Regardless of occupation, slips, trips and falls are the most common type of workplace injury. Professional gardening is certainly no exception to this. From working in wet and slippery weather conditions (and on a range of uneven surfaces) to having an array of loose cords from power tools around you while you work, the occasional slip, trip or fall is an almost unavoidable part of being a gardener. However, many of these accidents can be prevented.
A slips, tips and falls section of a risk assessment can help you highlight potential causes of this kind of accident and put preventative measures in place. This could include ensuring all employees wear appropriate footwear for maximum grip and/or using outdoor cable tidies when using power tools.
Tools and equipment
Specialist tools and equipment are essential for self-employed gardeners. However, from self-propelled lawn mowers and electric chainsaws to telescopic pruning shears and petrol leaf blowers, these commonly used tools can all be potentially hazardous. For this reason, the use of these tools should be included in your business’ risk assessment.
As discussed above, this section of your assessment could specify that employees need to wear the correct safety wear when operating tools. It may also state that employees must undertake specialist training before using certain tools, for example.
The use of specialist chemicals is common in the gardening industry. As a self-employed domestic gardener, this can include the likes of chemical weed killers and over the counter pesticides. Although harmless when used correctly, the fact is, chemicals can be potentially hazardous when used without the correct precautions.
When completing a risk assessment, think about the potential consequences of inhaling, ingesting and simply coming into skin contact with each chemical you use. When risks have been highlighted, preventative measures can be outlined. For example, your risk assessment may explain how all employees using any form of garden chemical while working must wear protective clothing, eye protection and a face mask.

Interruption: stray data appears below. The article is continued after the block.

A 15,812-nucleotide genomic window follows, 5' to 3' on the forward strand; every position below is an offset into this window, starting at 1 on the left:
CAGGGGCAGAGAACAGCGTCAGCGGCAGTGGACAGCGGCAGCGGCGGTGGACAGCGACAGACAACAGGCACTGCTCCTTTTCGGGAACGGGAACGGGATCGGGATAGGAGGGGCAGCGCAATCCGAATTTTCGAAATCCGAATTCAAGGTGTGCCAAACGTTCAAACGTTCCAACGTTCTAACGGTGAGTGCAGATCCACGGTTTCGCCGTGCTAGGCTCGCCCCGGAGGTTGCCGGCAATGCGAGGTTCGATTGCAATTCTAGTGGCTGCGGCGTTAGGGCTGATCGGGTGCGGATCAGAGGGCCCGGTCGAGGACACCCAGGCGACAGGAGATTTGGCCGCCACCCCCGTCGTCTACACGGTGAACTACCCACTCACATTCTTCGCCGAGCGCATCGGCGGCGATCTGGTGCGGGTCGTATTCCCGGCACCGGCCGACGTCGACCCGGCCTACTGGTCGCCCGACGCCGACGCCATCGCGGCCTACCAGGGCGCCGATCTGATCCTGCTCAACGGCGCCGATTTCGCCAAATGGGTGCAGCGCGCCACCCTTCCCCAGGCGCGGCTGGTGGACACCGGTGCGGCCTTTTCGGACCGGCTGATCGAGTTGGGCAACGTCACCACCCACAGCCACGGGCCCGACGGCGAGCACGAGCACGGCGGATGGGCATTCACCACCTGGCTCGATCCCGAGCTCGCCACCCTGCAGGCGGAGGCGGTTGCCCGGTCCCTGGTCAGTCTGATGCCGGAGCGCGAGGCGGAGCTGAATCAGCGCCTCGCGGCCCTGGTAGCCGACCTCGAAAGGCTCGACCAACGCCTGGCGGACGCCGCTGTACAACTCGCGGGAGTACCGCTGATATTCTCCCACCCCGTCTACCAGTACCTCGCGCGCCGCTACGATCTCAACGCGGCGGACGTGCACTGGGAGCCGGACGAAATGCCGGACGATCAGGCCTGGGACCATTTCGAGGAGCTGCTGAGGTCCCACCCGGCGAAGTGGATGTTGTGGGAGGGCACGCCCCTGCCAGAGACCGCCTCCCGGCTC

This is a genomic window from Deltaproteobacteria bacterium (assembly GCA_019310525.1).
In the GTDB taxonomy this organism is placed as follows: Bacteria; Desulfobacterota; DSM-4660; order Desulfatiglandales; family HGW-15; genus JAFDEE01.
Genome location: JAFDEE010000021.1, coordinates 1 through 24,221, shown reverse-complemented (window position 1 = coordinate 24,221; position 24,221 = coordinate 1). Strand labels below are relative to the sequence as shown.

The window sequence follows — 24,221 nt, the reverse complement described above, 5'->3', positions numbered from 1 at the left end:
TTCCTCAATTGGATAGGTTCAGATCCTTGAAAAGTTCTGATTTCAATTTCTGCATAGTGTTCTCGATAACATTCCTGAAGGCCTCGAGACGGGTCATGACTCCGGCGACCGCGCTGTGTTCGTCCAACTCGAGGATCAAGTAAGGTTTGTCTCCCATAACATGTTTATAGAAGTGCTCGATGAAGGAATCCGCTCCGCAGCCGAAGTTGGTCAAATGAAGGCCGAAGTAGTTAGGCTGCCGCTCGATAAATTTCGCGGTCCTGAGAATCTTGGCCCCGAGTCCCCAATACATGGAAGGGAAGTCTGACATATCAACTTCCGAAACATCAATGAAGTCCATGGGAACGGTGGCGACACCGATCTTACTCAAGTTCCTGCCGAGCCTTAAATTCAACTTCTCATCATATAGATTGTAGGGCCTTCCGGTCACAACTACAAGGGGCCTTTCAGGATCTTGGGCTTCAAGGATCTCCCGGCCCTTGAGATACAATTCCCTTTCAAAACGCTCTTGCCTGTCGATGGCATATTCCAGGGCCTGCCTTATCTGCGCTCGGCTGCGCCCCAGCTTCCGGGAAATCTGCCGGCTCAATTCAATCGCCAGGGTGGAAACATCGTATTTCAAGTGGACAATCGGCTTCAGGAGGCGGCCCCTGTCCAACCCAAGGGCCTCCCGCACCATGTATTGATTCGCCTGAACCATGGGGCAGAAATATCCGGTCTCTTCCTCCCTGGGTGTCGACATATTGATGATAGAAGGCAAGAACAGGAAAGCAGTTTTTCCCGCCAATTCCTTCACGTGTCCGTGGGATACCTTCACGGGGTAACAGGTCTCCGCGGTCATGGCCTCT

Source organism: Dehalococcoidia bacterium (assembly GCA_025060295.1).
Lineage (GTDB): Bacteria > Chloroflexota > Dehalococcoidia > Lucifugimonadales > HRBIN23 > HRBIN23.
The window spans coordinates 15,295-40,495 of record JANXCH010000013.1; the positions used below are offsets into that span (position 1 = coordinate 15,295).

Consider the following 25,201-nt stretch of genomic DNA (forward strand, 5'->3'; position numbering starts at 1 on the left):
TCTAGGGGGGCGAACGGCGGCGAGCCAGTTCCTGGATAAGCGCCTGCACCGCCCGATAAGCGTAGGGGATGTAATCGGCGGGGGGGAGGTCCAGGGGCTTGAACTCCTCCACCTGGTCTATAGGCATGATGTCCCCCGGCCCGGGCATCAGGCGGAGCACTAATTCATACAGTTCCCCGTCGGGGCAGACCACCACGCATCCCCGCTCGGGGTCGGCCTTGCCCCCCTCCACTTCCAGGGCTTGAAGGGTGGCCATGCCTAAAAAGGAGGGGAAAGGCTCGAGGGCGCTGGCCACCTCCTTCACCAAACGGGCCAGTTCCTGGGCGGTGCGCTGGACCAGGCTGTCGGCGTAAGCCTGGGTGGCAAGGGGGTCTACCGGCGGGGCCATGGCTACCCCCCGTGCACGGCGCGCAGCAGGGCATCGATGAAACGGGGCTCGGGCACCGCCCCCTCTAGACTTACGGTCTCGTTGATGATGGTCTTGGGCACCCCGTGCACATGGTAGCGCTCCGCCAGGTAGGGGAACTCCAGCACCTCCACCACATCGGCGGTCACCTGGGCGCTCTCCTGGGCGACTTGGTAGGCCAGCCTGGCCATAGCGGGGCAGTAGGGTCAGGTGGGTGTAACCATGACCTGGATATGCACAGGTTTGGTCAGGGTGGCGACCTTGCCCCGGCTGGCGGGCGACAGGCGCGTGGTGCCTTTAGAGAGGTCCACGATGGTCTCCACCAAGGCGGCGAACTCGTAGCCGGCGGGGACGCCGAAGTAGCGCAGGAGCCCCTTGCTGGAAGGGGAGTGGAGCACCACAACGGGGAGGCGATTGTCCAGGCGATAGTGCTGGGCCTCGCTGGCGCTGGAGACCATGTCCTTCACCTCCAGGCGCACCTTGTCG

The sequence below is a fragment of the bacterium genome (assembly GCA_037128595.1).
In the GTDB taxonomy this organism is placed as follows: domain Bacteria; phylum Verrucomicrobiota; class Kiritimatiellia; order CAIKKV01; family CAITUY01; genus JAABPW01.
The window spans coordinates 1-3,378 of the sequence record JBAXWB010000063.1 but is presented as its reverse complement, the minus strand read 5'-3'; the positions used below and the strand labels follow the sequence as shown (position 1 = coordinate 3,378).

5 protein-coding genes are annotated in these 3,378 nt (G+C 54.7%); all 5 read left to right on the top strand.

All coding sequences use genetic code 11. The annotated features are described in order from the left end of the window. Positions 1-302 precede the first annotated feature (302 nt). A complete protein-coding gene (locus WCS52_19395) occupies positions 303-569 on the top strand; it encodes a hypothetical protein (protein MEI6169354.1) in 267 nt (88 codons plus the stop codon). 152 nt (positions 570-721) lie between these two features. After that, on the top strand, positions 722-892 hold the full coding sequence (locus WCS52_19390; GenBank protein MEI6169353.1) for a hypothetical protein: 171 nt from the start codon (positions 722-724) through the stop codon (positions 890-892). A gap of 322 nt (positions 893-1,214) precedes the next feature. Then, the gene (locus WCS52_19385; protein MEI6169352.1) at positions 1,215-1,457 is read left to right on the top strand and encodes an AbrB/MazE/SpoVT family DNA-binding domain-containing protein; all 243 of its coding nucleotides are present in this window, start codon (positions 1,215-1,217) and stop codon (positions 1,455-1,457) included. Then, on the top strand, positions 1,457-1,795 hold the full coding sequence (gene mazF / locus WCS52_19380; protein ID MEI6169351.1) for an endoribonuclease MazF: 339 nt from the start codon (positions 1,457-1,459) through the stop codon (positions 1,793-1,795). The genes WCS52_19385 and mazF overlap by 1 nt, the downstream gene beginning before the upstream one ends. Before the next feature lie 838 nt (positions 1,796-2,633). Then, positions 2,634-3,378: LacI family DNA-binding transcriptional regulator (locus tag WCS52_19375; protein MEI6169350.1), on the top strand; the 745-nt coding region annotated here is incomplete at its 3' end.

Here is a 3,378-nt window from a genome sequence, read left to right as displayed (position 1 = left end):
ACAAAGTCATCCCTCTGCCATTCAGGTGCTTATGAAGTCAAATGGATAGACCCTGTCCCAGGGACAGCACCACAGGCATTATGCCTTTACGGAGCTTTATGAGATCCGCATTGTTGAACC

Hazardous plants and wildlife
The plants, insects and other wildlife you come into contact with can also represent a potential risk. This can include flora and fungi that can cause allergic reactions on contact, for example. It can also include the potential dangers of the fauna you come across. For instance, common insects that bite and sting, and larger animals, such as rodents and birds, whose faeces can be dangerous if not dealt with properly.
A risk assessment may state that all employees must wear gloves and long clothing while working. It may also recommend that all employees wash exposed skin thoroughly after working.
What insurance do gardeners need?
While risk assessments are a great way of reducing the amount of accidents in the workplace, it’s impossible to prevent accidents completely. This is why self-employed tradespeople, like gardeners, should seriously consider taking out business insurance.
There are three main types of cover all self-employed gardeners need to consider. Firstly, there’s employers’ liability insurance. This is the only type of insurance that is a legal requirement (if you hire any staff). Employers’ liability insurance financially protects your business in the event any employee becomes ill or injured while working for you.
The second type of cover worth considering is public liability insurance. These policies financially protect you in the event you, a staff member, or a member of the public is injured as a result of your work. It also covers you in the event your work causes damage to the property of an employee or a member of the public.
Finally, tools and equipment insurance is popular among self-employed gardeners. As the name suggests, these policies financially protect your business should your tools and/or equipment become lost, damaged or stolen. Payouts can be used for replacements of tools and equipment.
Here at Markel Direct, our self-employed gardeners’ insurance can be tailored to best suit your needs. This means we allow you to build your own policy, made up of different types of cover. These custom policies start from £8 a month (quote based on a gardener requiring £1 million of public liability insurance).